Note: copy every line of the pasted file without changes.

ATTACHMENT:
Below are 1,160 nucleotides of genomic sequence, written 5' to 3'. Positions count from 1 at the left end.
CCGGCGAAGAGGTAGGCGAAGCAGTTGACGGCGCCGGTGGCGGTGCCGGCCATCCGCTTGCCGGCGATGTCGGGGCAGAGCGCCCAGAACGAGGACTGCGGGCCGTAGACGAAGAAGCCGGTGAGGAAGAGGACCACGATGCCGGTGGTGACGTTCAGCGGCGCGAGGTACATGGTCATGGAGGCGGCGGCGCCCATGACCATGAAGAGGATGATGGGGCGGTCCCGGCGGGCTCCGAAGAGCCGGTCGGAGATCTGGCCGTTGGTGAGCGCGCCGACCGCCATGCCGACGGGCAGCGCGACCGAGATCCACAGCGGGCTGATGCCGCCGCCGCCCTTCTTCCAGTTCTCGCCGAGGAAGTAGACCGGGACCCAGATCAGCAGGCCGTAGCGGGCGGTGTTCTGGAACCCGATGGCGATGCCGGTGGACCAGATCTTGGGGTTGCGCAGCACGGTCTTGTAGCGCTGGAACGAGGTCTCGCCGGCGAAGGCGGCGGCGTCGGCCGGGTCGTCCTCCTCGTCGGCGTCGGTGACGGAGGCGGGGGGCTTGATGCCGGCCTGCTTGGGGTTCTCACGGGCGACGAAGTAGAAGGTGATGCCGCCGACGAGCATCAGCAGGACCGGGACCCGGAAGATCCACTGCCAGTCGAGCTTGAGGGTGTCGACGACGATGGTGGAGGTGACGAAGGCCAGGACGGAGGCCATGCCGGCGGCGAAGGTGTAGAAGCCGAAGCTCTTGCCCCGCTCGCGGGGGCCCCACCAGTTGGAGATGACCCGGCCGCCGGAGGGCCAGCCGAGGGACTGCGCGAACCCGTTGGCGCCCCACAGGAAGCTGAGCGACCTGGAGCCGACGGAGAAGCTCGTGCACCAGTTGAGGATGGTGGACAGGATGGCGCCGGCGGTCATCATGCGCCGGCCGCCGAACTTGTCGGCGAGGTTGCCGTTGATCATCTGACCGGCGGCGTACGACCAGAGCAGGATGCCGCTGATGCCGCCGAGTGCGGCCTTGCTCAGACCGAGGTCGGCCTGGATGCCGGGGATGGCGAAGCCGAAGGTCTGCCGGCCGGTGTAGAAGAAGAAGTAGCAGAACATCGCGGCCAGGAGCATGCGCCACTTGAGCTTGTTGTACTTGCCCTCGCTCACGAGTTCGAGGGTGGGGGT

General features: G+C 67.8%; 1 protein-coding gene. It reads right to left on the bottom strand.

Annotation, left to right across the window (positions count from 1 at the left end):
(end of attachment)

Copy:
Below are 1,160 nucleotides of genomic sequence, written 5' to 3'. Positions count from 1 at the left end.
CCGGCGAAGAGGTAGGCGAAGCAGTTGACGGCGCCGGTGGCGGTGCCGGCCATCCGCTTGCCGGCGATGTCGGGGCAGAGCGCCCAGAACGAGGACTGCGGGCCGTAGACGAAGAAGCCGGTGAGGAAGAGGACCACGATGCCGGTGGTGACGTTCAGCGGCGCGAGGTACATGGTCATGGAGGCGGCGGCGCCCATGACCATGAAGAGGATGATGGGGCGGTCCCGGCGGGCTCCGAAGAGCCGGTCGGAGATCTGGCCGTTGGTGAGCGCGCCGACCGCCATGCCGACGGGCAGCGCGACCGAGATCCACAGCGGGCTGATGCCGCCGCCGCCCTTCTTCCAGTTCTCGCCGAGGAAGTAGACCGGGACCCAGATCAGCAGGCCGTAGCGGGCGGTGTTCTGGAACCCGATGGCGATGCCGGTGGACCAGATCTTGGGGTTGCGCAGCACGGTCTTGTAGCGCTGGAACGAGGTCTCGCCGGCGAAGGCGGCGGCGTCGGCCGGGTCGTCCTCCTCGTCGGCGTCGGTGACGGAGGCGGGGGGCTTGATGCCGGCCTGCTTGGGGTTCTCACGGGCGACGAAGTAGAAGGTGATGCCGCCGACGAGCATCAGCAGGACCGGGACCCGGAAGATCCACTGCCAGTCGAGCTTGAGGGTGTCGACGACGATGGTGGAGGTGACGAAGGCCAGGACGGAGGCCATGCCGGCGGCGAAGGTGTAGAAGCCGAAGCTCTTGCCCCGCTCGCGGGGGCCCCACCAGTTGGAGATGACCCGGCCGCCGGAGGGCCAGCCGAGGGACTGCGCGAACCCGTTGGCGCCCCACAGGAAGCTGAGCGACCTGGAGCCGACGGAGAAGCTCGTGCACCAGTTGAGGATGGTGGACAGGATGGCGCCGGCGGTCATCATGCGCCGGCCGCCGAACTTGTCGGCGAGGTTGCCGTTGATCATCTGACCGGCGGCGTACGACCAGAGCAGGATGCCGCTGATGCCGCCGAGTGCGGCCTTGCTCAGACCGAGGTCGGCCTGGATGCCGGGGATGGCGAAGCCGAAGGTCTGCCGGCCGGTGTAGAAGAAGAAGTAGCAGAACATCGCGGCCAGGAGCATGCGCCACTTGAGCTTGTTGTACTTGCCCTCGCTCACGAGTTCGAGGGTGGGGGT

General features: G+C 67.8%; 1 protein-coding gene. It reads right to left on the bottom strand.

Annotation, left to right across the window (positions count from 1 at the left end):